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Rupert Murdoch

How L.A. became itself: Jean Stein's new oral history 'West of Eden'

How L.A. became itself: Jean Stein's new oral history 'West of Eden'

When Raymond Chandler left Los Angeles in 1946, decamping with his elderly wife for the calmer environs of La Jolla, he did so because he had become fed up with the city. Once a place that that had captivated his imagination and made him the writer that he was, he said Los Angeles had finally become nothing but "a tired old whore." He'd always had a love-hate relationship with L.A., but after a few years in the movie business Hollywood did him in, and he fled the city like a cat on fire.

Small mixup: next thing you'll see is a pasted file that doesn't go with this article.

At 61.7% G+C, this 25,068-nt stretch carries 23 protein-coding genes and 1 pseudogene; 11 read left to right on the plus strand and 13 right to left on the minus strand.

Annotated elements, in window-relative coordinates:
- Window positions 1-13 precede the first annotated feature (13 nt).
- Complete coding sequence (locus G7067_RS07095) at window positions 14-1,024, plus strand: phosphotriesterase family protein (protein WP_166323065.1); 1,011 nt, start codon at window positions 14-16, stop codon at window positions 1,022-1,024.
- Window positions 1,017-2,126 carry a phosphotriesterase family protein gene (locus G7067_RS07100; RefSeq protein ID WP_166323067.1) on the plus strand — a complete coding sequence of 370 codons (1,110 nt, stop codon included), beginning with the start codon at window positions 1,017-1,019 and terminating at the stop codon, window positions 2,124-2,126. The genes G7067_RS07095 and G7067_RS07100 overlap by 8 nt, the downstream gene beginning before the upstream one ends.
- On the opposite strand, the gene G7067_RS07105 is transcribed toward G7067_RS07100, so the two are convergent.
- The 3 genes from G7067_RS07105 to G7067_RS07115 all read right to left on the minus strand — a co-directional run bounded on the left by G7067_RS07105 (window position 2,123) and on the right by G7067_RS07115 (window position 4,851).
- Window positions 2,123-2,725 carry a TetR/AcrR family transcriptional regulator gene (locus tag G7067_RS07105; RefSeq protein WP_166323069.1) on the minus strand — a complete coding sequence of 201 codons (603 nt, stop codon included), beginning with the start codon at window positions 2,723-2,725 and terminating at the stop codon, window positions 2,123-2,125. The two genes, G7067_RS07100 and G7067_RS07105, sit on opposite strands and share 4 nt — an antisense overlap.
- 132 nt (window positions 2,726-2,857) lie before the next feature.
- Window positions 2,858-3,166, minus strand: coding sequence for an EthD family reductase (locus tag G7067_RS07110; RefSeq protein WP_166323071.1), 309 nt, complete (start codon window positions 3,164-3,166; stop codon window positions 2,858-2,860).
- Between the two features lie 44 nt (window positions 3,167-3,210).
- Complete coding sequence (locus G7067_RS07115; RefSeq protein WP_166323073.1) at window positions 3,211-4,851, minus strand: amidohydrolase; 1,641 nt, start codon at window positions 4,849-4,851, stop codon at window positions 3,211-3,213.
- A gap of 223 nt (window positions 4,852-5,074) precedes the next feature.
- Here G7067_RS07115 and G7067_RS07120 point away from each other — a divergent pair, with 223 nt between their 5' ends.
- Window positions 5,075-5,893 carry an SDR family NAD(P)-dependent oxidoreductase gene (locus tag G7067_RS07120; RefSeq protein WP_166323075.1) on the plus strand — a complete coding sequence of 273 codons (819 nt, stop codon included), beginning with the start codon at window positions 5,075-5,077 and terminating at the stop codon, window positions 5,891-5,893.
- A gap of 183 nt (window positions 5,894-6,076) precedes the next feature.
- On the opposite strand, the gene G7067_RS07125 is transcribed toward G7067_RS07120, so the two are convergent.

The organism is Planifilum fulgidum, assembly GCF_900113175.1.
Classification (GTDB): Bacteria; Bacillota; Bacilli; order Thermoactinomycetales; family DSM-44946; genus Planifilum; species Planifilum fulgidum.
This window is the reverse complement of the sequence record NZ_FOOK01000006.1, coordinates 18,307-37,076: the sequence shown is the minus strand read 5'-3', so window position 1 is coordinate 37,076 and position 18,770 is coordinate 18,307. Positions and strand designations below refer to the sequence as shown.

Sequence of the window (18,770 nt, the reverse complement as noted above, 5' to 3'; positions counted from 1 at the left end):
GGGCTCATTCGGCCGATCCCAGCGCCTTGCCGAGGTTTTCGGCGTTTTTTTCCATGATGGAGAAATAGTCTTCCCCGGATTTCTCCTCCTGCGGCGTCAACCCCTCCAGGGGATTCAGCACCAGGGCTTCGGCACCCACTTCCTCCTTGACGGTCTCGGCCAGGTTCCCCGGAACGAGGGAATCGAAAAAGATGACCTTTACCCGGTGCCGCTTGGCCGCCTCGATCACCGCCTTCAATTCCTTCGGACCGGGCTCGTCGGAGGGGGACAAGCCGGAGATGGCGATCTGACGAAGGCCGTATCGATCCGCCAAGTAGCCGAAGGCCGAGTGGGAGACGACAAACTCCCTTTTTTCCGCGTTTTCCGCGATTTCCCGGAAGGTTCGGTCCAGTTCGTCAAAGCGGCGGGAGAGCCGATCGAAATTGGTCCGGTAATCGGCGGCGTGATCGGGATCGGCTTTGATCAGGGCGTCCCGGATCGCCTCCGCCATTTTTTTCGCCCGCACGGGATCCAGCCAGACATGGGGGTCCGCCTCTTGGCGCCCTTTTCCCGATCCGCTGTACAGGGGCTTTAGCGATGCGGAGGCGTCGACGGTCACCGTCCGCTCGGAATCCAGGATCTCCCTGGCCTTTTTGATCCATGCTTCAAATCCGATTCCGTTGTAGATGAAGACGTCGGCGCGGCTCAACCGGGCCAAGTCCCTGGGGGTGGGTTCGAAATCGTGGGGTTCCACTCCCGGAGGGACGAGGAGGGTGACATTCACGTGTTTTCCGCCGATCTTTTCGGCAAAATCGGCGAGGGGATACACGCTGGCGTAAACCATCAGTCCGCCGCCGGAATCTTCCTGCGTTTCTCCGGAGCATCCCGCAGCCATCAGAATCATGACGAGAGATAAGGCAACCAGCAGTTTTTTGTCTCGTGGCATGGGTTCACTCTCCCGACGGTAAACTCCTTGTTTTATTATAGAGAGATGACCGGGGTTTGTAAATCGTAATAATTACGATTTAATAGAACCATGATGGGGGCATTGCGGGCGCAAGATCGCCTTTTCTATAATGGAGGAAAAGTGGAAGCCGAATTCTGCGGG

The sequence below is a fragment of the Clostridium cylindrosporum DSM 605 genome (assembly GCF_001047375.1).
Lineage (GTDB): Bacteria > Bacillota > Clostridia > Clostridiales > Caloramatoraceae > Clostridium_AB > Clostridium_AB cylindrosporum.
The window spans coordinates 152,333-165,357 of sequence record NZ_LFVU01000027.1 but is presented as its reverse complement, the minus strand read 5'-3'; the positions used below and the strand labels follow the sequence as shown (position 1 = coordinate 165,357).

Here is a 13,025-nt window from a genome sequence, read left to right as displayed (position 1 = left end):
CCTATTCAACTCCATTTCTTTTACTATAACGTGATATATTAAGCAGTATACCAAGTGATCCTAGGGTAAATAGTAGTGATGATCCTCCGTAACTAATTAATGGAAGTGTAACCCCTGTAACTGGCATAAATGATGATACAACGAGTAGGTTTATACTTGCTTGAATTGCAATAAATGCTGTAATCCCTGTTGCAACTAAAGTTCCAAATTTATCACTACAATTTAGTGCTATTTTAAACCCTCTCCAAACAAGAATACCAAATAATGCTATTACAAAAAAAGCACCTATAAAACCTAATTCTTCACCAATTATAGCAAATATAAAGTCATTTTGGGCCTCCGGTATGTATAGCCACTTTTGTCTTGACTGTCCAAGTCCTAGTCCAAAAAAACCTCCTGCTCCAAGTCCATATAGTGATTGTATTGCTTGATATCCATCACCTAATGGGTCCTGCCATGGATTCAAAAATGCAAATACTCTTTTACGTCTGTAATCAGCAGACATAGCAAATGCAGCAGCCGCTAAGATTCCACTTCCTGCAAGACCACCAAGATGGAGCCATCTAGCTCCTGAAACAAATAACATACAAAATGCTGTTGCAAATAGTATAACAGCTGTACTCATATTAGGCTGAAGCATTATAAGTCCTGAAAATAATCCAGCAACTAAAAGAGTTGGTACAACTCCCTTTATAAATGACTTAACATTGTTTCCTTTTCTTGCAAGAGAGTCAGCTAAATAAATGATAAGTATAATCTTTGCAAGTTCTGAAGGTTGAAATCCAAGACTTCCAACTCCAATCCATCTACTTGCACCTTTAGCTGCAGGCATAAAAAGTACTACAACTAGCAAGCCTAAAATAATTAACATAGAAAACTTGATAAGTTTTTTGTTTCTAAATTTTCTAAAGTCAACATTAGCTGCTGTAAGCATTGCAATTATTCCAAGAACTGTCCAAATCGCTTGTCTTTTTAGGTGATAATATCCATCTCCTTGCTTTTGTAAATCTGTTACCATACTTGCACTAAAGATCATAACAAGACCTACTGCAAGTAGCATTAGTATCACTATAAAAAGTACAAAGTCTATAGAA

Chandler's ghost haunts Jean Stein's "West of Eden: An American Place." It tells the stories of five families or individuals, all extremely rich and most very famous, who pursued...

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